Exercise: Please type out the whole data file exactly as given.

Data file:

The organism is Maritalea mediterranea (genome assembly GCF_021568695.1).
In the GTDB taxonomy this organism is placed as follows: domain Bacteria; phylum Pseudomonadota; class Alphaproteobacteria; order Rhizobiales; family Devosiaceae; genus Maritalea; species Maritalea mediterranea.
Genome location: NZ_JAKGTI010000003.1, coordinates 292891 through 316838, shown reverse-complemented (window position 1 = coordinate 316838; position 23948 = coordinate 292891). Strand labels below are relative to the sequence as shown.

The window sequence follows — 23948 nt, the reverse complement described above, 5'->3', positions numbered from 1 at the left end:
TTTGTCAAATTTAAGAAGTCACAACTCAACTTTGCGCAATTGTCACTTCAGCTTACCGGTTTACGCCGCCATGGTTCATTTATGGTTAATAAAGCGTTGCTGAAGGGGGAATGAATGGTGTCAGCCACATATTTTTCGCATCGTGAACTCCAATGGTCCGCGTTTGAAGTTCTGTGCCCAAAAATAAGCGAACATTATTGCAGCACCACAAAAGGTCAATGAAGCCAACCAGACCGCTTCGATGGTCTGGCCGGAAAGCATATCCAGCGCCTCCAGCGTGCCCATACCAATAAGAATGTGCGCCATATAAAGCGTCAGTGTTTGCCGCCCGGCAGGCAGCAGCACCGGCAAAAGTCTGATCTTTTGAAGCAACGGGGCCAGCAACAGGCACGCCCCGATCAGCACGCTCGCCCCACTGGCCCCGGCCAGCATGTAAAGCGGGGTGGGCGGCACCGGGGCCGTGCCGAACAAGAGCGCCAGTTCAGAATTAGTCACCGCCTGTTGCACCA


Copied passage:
The organism is Maritalea mediterranea (genome assembly GCF_021568695.1).
In the GTDB taxonomy this organism is placed as follows: domain Bacteria; phylum Pseudomonadota; class Alphaproteobacteria; order Rhizobiales; family Devosiaceae; genus Maritalea; species Maritalea mediterranea.
Genome location: NZ_JAKGTI010000003.1, coordinates 292891 through 316838, shown reverse-complemented (window position 1 = coordinate 316838; position 23948 = coordinate 292891). Strand labels below are relative to the sequence as shown.

The window sequence follows — 23948 nt, the reverse complement described above, 5'->3', positions numbered from 1 at the left end:
TTTGTCAAATTTAAGAAGTCACAACTCAACTTTGCGCAATTGTCACTTCAGCTTACCGGTTTACGCCGCCATGGTTCATTTATGGTTAATAAAGCGTTGCTGAAGGGGGAATGAATGGTGTCAGCCACATATTTTTCGCATCGTGAACTCCAATGGTCCGCGTTTGAAGTTCTGTGCCCAAAAATAAGCGAACATTATTGCAGCACCACAAAAGGTCAATGAAGCCAACCAGACCGCTTCGATGGTCTGGCCGGAAAGCATATCCAGCGCCTCCAGCGTGCCCATACCAATAAGAATGTGCGCCATATAAAGCGTCAGTGTTTGCCGCCCGGCAGGCAGCAGCACCGGCAAAAGTCTGATCTTTTGAAGCAACGGGGCCAGCAACAGGCACGCCCCGATCAGCACGCTCGCCCCACTGGCCCCGGCCAGCATGTAAAGCGGGGTGGGCGGCACCGGGGCCGTGCCGAACAAGAGCGCCAGTTCAGAATTAGTCACCGCCTGTTGCACCA